Impeachment inquiry hearing with former US Ambassador to Ukraine

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10:51 a.m. ET, November 15, 2019

Fact check: Claims that Yovanovitch created a "do not prosecute" list are untrue

During her testimony, former US Ambassador to Ukraine Marie Yovanovitch dismissed several conspiracy theories against her that may have contributed to her firing, specifically the notion that she created a list of protected individuals from corruption investigations.

Earlier this year, Yuriy Lutsenko, the former Ukrainian Prosecutor General, claimed that Yovanovitch had created a “Do Not Prosecute” list of protected individuals, obstructing investigations into corruption.

Facts First: The State Department released a statement saying that these claims were false and Lutsenko later retracted his statement.

As Yovanovitch noted during the hearing, when this claim came forward through an interview with Lutsenko, the State Department called the claim an “outright fabrication.” Later, Lutsenko himself walked the allegation against Yovanovitch back.

11:11 a.m. ET, November 15, 2019

Schiff just accused President Trump of witness intimidation after his real-time tweets

Jonathan Ernst/Reuters
Jonathan Ernst/Reuters

After President Trump tweeted attacks on ex-ambassador to Ukraine Marie Yovanovitch as she was testifying, House Intelligence Chair Adam Schiff suggested it could be witness intimidation.

"Ambassador, you've shown the courage to come forward today and testify. Notwithstanding the fact that you were urged by the White House or State Department not to, notwithstanding the fact that as you testified earlier the President implicitly threatened you in that call record, and now the President — in realtime — is attacking you. What effect do you think that has on other witnesses willingness to come forward and expose wrongdoing?"

Yovanovitch answered: "It's very intimidating."

"It's designed to intimidate, is it not?" Schiff asked.

"I mean, I can't speak to what the President is trying to do, but I think the effect is trying to be intimidating," she said.

While the hearing was on a brief recess, Schiff told reporters it was "intimidation in real time by the President of the United States."

Some background: As Yovanovitch testified this morning, Trump tweeted attacks against her, saying, "Everywhere Marie Yovanovitch went turned bad." He specifically pointed to her work in Somalia — which she described in her opening statement. (Remember: The White House said President Trump would watch Rep. Devin Nunes' opening statement — but not any of the rest of today's hearing.)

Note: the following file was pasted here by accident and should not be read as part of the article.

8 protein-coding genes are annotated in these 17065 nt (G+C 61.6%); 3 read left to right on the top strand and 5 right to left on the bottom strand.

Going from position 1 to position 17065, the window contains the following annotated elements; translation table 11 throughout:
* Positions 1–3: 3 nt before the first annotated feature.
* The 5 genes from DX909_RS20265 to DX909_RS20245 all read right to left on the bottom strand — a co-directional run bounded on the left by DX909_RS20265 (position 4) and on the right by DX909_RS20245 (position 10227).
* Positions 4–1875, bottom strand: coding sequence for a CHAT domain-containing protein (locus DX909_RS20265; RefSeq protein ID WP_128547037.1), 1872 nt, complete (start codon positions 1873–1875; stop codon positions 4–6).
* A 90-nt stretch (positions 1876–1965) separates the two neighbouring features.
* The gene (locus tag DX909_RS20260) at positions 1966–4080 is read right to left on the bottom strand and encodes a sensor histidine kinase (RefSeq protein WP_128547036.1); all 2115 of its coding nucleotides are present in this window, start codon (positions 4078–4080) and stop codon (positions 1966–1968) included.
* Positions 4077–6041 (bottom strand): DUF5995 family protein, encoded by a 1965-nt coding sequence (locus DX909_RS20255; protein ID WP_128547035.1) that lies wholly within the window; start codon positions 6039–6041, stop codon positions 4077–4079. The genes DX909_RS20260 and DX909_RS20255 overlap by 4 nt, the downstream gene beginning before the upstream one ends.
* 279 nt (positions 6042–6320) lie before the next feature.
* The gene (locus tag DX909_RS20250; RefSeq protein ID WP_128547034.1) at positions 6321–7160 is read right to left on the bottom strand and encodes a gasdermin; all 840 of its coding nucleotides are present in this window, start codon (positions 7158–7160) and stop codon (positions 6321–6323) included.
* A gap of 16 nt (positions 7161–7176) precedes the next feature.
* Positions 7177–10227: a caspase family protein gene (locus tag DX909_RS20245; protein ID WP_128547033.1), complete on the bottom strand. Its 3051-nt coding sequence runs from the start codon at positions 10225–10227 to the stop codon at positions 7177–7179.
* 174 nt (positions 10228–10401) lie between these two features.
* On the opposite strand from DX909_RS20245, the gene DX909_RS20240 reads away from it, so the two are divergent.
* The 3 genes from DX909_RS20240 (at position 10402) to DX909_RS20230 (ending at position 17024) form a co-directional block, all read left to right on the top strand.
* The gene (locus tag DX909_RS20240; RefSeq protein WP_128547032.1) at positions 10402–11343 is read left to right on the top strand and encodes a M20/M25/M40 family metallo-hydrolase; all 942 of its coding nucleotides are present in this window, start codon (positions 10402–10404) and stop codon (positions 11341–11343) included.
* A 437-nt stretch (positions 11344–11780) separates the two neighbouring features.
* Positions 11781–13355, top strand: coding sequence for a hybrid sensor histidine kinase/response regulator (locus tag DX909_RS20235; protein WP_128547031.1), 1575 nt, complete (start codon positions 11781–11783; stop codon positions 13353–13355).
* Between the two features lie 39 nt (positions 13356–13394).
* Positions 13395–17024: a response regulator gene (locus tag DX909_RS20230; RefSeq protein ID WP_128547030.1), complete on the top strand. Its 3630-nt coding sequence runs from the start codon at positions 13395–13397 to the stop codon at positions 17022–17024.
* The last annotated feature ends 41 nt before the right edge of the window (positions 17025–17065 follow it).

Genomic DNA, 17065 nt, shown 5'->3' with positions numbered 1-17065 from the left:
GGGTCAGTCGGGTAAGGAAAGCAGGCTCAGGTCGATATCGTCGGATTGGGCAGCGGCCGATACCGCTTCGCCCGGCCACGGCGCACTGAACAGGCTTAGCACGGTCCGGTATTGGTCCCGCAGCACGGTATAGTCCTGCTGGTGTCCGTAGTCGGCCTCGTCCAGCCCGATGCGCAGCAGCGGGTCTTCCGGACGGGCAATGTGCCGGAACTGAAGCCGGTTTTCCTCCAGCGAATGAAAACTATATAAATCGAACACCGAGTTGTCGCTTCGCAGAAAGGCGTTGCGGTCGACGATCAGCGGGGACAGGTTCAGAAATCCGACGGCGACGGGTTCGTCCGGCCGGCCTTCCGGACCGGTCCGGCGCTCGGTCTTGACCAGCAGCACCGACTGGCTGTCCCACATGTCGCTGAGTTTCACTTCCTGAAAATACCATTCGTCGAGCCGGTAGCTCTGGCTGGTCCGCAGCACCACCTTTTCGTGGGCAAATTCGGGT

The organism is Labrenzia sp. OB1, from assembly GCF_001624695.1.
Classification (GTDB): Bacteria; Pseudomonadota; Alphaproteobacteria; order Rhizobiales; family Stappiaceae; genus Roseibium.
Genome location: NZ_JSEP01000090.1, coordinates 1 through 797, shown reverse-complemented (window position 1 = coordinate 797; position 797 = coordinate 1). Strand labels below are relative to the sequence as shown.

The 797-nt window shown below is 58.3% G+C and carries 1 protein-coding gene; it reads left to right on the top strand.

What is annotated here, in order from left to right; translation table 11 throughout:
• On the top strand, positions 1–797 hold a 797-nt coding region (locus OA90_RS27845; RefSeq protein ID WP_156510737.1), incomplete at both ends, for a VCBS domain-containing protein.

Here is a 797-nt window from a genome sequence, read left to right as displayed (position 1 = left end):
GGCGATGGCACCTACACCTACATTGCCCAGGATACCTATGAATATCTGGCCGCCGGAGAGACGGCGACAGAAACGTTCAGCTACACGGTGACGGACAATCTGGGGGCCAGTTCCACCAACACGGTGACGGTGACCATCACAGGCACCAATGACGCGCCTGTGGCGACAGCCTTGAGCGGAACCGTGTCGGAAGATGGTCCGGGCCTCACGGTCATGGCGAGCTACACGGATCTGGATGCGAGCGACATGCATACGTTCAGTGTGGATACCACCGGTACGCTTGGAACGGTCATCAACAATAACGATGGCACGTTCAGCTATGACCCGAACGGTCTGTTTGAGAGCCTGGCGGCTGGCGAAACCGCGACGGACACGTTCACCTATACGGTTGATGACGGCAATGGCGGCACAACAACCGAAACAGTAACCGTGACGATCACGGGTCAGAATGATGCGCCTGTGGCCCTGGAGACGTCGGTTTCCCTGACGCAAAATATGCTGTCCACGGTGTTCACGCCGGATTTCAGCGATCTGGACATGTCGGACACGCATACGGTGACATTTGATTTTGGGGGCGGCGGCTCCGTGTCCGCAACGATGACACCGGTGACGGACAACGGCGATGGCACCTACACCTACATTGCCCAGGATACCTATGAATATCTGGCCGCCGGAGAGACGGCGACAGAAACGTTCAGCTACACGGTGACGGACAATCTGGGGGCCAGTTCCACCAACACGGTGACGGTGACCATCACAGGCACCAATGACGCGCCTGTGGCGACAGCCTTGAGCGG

10:44 a.m. ET, November 15, 2019

Fox News came up during Yovanovitch's testimony. Here's why.

The Democrats’ attorney, Daniel Goldman, brought up Fox News in a series of questions about articles with allegations about Ukraine and former US Ambassador to Ukraine Marie Yovanovitch.

He said the allegations were that she "bad-mouthed the President and had given the prosecutor general a do not prosecute list," as well as allegations about Ukrainian interference in the 2016 election, the Bidens and Burisma.

Goldman went on to display this tweet from President Trump.

Goldman then quoted a tweeted from Donald Trump Jr.'s: "We need more ⁦@RichardGrenell’s and less of these jokers as ambassadors."

Yovanovitch said the articles appeared to be promoted by Trump's personal attorney Rudy Giuliani. She went on to say she was aware of the tweets, and "was worried."

 "These attacks were, you know, being repeated by the President himself and his son," she said. 

Goldman then asked if she was aware the allegations received attention on Fox News. She said she was.

Asked if anyone in the State Department raised concerns about the allegations, she said, "No. I mean, people thought it was ridiculous."

10:37 a.m. ET, November 15, 2019

They're taking a quick break right now

The hearing is in recess for just a few minutes.

10:43 a.m. ET, November 15, 2019

Yovanovitch says attacks created "crisis in the State Department"

Jonathan Ernst
Jonathan Ernst

Marie Yovanovitch, the former US envoy to Ukraine, offered a powerful and impassioned defense of the work the US foreign service in the face of attacks from the President of the United States and his allies and minimal public defense from the secretary of state. 

Contrasting the “perception that diplomats lead a comfortable life throwing dinner parties in fancy homes,” Yovanovitch described her own tenure in the foreign service: moving 13 times, serving in five hardship posts, getting caught in crossfire in Russia.